+ Read More

RHINELANDER - Rent can eat up more than half of a person's income when they earn minimum wage. That can lead to missed rent payments and even homelessness.

The Northern Wisconsin Initiative to Stop Homelessness, or N*WISH, wants to work the landlords to keep people housed.

"This is a new initiative, I guess, to try to build landlord relationships and awareness of homelessness and people in need," said Housing Program team leader Lori Hallas.

+ Read More

RHINELANDER - People with developmental disorders can hear plenty of negatives when it comes to succeeding in school. That's why a Northwoods school offers a program to help these students prove the doubters wrong.

Nicolet College offers Jump! Start, which helps people with special needs go to college and prepare for the workforce.

College student Ashley Mathy has Pervasive Developmental Disorder, a condition listed on the autism spectrum.

As a high school senior, she was told she would never make it to college because she would fail.

"You're going to have failures. You're going to have people tell you that you can't do things all the time whether you have a disability or you don't have one. And you just have to prove them wrong because if you don't, then you'll just let failure take you away," said Mathy.

+ Read More

WISCONSIN - Turkey season began last week and hunters have a new option for what they can do with the turkeys they shoot.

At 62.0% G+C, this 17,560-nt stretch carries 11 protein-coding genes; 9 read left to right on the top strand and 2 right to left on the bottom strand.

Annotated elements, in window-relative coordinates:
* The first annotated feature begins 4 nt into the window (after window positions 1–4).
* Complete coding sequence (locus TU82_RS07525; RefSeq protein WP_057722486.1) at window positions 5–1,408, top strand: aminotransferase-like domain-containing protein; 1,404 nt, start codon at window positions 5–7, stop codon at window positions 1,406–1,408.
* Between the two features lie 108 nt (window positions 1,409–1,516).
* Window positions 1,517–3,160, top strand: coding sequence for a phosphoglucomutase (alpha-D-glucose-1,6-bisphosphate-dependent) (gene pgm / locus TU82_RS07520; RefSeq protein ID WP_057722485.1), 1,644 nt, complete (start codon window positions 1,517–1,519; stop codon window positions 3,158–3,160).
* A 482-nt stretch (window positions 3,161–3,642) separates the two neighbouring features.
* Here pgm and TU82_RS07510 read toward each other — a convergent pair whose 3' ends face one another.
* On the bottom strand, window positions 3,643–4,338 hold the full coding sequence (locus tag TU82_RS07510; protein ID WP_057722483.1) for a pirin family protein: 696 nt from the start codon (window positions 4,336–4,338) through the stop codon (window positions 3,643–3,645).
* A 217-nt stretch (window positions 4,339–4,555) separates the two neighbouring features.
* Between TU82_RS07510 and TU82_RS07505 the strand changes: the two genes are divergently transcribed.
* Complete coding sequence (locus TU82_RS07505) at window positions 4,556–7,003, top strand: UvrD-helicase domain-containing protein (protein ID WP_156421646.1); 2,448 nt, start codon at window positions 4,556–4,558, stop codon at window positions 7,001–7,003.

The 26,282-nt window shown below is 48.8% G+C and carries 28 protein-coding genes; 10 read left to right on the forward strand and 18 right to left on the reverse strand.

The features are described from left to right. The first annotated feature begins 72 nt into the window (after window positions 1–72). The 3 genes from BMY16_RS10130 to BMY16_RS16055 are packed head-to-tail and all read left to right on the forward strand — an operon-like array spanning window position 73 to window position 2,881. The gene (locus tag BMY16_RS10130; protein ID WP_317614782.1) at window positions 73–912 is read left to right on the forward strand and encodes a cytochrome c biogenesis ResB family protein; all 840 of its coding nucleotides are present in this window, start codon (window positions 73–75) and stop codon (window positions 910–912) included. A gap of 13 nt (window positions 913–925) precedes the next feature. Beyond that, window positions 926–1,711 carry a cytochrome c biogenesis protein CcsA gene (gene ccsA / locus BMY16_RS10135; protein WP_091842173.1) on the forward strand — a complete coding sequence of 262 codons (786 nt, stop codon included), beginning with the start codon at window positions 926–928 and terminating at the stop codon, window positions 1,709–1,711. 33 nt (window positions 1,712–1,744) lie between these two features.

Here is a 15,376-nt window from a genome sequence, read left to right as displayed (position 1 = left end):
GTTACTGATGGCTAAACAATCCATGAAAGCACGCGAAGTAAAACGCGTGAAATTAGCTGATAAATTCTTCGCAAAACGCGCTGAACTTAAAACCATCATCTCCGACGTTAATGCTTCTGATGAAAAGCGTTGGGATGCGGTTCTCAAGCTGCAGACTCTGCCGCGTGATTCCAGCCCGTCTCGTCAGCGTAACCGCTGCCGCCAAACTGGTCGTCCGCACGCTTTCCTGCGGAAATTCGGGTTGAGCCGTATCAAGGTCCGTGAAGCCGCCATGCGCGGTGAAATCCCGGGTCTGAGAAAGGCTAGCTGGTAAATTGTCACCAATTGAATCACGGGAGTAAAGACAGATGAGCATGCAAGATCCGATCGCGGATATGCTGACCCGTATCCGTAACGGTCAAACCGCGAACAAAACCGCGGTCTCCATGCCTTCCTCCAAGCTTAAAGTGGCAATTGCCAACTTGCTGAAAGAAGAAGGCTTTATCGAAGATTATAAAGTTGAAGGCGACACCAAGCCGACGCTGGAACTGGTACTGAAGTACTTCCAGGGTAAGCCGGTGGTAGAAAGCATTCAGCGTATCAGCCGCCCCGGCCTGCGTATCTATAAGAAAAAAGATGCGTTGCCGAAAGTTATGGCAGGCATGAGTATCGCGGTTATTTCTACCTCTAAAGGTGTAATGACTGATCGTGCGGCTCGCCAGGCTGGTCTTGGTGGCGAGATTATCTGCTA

The DNR started a turkey donating program this year.

You can donate turkey's to three processors in the southern half of the state.

"A little bit further south of here in areas where there's usually a lot of deer donations and a lot of turkey shot so that we can try and get some good participation for the first year," said DNR's Wildlife Biologist, Jeremy Holtz.

+ Read More

TOMAHAWK - Unless you find yourself in trouble, you don't usually sit down and talk with a cop. 

The Tomahawk Police Department held its monthly Coffee with a Cop meeting Wednesday morning.

It gives people the chance to pull up a chair and talk to Chief Al Elvins about their questions or concerns.

Those concerns change with the season. 

Warmer weather means kids will be out of school soon and there'll be more foot traffic.
 
And don't forget about those motorcycles. 

"Watch out for the motorcycles. So often they hit a blind spot on us and you don't see them. If you are driving a bike, be aware of your surroundings. Remember that four wheels don't always see your two wheels," said Chief Elvins. 

The city's drug takeback will be open all day on Saturday. The department does it twice a year.

You can bring in any over the counter or prescription drugs to the station's drop-off box.


+ Read More

RHINELANDER - Nothing gets the competitive juices flowing like racing to fix a car's fuse box. Nicolet College in Rhinelander hosted 12 Northwoods high schools for some friendly competition with a specific goal in mind.

The competitions varied from auto skills to welding to even cupcake baking. The goal was for students to begin thinking about college.

"Getting to see the inner workings of a vehicle, getting to work and learn at the same time, it makes me think more about college and what I want to do with my future," said Crandon sophomore, Kegan Wilson.

+ Read More

MADISON - Gov. Scott Walker says he hopes President Donald Trump's aggressive negotiating style will get Canadian officials to delay policy changes that will evaporate the demand for Wisconsin milk producers.

Walker said Wednesday that Trump's retaliatory move to impose tariffs on Canadian lumber was aggressive but appreciated.

Dozens of Wisconsin dairy farmers lost a market for their milk after Canada announced plans to change its dairy pricing policy to favor domestic milk.

+ Read More
+ More General News
Search: 





Click Here